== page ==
We had a very small crop of late-planted turnips this fall. We planted quite a lot of seed at the beginning of August, and it all came up very nicely, and I was excited. After about a week or so, though, I noticed the greenery was not advancing, but retreating. It soon became clear that they were being eaten by bugs faster than they could grow. Only a handful survived and thrived enough to produce a usable root. We are going to have to find some way to deal with this next year; it seems the longer we garden the worse the bug situation gets. I was also surprised to see that about half of the survivors, or even a bit more, were white turnips even though we had saved seeds from Goldana. Recessive genes? Cross contamination in the previous generation? No idea. I saw the trick for cutting the turnips on Pinterest somewhere, but I can I find it now? I cannot. But cutting your turnips while they are held in the cup of a wooden spoons keeps them in a nice shape as they cook. I’ll be doing it again.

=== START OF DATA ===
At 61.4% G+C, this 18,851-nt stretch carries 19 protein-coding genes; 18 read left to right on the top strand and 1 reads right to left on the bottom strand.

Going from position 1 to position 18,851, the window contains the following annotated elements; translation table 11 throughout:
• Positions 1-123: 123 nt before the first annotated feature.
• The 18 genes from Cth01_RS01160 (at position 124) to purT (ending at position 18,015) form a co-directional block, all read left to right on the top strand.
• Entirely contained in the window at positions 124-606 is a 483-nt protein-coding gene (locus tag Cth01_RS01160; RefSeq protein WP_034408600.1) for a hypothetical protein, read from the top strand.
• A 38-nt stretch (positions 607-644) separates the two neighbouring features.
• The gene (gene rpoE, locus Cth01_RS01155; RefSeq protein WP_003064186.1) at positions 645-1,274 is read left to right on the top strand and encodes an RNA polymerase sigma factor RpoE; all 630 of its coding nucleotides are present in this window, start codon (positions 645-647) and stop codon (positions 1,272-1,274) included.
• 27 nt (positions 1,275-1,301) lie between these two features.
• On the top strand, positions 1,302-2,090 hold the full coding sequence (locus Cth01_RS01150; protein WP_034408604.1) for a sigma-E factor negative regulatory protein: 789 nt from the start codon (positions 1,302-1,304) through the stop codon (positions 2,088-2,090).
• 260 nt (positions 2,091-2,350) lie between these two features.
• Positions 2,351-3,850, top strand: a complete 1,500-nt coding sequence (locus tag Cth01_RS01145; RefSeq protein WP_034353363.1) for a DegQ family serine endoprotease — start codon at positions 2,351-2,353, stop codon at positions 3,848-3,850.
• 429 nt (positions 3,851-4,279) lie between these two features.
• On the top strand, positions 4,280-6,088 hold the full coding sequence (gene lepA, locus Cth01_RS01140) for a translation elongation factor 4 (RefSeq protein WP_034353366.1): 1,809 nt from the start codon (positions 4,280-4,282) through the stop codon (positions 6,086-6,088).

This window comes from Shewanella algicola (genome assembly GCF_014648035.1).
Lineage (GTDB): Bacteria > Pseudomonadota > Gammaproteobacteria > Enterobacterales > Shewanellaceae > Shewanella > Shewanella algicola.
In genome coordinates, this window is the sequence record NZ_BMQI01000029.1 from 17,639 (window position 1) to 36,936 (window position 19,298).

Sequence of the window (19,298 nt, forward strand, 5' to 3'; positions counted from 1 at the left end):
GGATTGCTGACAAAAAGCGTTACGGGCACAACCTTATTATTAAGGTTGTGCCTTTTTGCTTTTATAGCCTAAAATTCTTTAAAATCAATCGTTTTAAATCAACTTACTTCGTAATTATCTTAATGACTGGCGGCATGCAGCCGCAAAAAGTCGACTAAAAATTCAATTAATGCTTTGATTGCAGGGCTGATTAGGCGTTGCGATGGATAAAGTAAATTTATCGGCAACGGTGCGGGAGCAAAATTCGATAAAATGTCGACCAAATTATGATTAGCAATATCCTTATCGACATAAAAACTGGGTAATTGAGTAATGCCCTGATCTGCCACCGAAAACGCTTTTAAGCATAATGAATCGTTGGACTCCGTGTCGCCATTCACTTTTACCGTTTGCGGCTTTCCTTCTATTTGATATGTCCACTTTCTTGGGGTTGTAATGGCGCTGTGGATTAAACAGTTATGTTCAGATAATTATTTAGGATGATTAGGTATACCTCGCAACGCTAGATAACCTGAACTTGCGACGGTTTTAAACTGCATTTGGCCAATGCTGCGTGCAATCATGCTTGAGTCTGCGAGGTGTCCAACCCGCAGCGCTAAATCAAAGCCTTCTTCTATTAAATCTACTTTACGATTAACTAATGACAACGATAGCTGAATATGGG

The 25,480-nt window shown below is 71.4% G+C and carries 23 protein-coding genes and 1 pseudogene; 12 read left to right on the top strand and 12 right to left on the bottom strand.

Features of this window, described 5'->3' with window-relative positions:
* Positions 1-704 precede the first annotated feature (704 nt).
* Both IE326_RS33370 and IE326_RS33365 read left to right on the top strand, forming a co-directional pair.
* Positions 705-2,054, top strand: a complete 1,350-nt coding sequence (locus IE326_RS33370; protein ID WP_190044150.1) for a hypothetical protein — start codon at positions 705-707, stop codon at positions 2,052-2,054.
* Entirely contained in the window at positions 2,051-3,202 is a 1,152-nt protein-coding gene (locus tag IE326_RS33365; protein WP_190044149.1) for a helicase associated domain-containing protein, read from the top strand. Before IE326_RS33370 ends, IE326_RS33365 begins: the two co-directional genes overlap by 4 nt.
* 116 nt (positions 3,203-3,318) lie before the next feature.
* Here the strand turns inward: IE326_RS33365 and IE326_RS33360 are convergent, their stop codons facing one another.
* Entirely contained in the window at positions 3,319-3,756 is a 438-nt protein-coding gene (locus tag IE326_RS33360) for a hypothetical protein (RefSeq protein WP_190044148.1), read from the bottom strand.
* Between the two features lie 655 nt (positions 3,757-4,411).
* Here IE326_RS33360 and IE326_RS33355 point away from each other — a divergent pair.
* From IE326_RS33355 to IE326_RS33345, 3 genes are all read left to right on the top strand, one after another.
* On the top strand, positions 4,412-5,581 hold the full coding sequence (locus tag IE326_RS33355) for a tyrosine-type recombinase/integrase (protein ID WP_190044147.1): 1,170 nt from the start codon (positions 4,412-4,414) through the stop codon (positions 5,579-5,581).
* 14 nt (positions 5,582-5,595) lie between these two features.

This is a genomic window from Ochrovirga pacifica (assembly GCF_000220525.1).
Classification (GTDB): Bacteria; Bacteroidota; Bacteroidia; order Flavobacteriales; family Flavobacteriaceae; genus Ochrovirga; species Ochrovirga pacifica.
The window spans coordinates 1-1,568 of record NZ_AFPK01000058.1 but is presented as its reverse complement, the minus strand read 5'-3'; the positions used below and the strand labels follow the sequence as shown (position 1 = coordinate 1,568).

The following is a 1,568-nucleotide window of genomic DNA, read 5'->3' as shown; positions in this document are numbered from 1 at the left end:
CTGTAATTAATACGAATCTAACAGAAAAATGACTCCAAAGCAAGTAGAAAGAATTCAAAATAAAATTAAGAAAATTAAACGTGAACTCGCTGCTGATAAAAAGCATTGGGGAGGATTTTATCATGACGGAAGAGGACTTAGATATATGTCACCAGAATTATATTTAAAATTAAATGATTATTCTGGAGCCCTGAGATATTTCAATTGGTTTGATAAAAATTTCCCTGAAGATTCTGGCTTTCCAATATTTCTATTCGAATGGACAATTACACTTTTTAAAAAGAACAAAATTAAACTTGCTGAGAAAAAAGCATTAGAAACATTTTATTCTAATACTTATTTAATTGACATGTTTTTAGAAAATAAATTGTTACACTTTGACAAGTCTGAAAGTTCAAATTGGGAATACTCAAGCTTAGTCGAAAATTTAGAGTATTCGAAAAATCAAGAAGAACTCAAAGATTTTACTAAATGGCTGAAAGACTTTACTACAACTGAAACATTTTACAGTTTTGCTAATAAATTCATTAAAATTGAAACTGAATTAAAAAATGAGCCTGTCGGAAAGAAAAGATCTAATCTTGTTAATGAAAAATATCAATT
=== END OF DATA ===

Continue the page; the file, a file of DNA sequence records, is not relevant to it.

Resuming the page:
4 servings1 hour 10 minutes – 10 minutes prep time
6 to 8 medium-small (450 grams; 1 pound) turnips2 tablespoons unsalted buttersalt & freshly ground black pepper to taste1 teaspoon rubbed thyme1 tablespoon honey1 teaspoon Dijon mustard1/2 cup chicken OR vegetable brothPreheat the oven to 350°F.
Peel and trim the turnips. Cut them into wedges, leaving them attached at the bottom. (A wooden spoon to hold them will make this easy.) Slice the butter into bits and strew it around a baking dish that will hold the turnips fairly snugly. Put them in, cut sides up.
Measure the salt, pepper, thyme, honey, and mustard into a small bowl, and mix well. Slowly mix in the broth until everything is dissolved. Pour this evenly over the turnips.
Bake the turnips at 350°F for 20 minutes. Turn the turnips over carefully (cut sides now down) and bake for a further 20 minutes. Turn the turnips back to cut sides up again, and bake for a final 20 minutes. Serve at once.
Last year at this time I made Perfect Fluffy Scrambled Eggs.